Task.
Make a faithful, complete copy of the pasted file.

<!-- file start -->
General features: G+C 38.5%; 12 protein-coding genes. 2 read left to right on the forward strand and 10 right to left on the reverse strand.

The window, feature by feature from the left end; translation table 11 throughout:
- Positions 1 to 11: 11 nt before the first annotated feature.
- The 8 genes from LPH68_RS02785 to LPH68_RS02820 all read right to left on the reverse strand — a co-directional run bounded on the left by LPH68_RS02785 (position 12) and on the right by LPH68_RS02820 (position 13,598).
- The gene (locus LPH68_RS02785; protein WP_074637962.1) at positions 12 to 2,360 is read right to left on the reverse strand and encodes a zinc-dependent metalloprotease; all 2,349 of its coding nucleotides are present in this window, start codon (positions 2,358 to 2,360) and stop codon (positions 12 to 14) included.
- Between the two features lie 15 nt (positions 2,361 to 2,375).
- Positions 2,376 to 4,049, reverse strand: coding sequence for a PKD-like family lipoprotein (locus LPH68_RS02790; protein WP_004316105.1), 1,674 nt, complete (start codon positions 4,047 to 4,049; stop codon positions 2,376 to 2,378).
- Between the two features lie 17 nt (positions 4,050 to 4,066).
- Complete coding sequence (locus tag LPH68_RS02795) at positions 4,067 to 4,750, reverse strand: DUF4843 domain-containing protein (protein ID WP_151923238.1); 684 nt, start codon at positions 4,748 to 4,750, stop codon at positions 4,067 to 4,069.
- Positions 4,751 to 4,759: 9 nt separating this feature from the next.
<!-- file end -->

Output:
General features: G+C 38.5%; 12 protein-coding genes. 2 read left to right on the forward strand and 10 right to left on the reverse strand.

The window, feature by feature from the left end; translation table 11 throughout:
- Positions 1 to 11: 11 nt before the first annotated feature.
- The 8 genes from LPH68_RS02785 to LPH68_RS02820 all read right to left on the reverse strand — a co-directional run bounded on the left by LPH68_RS02785 (position 12) and on the right by LPH68_RS02820 (position 13,598).
- The gene (locus LPH68_RS02785; protein WP_074637962.1) at positions 12 to 2,360 is read right to left on the reverse strand and encodes a zinc-dependent metalloprotease; all 2,349 of its coding nucleotides are present in this window, start codon (positions 2,358 to 2,360) and stop codon (positions 12 to 14) included.
- Between the two features lie 15 nt (positions 2,361 to 2,375).
- Positions 2,376 to 4,049, reverse strand: coding sequence for a PKD-like family lipoprotein (locus LPH68_RS02790; protein WP_004316105.1), 1,674 nt, complete (start codon positions 4,047 to 4,049; stop codon positions 2,376 to 2,378).
- Between the two features lie 17 nt (positions 4,050 to 4,066).
- Complete coding sequence (locus tag LPH68_RS02795) at positions 4,067 to 4,750, reverse strand: DUF4843 domain-containing protein (protein ID WP_151923238.1); 684 nt, start codon at positions 4,748 to 4,750, stop codon at positions 4,067 to 4,069.
- Positions 4,751 to 4,759: 9 nt separating this feature from the next.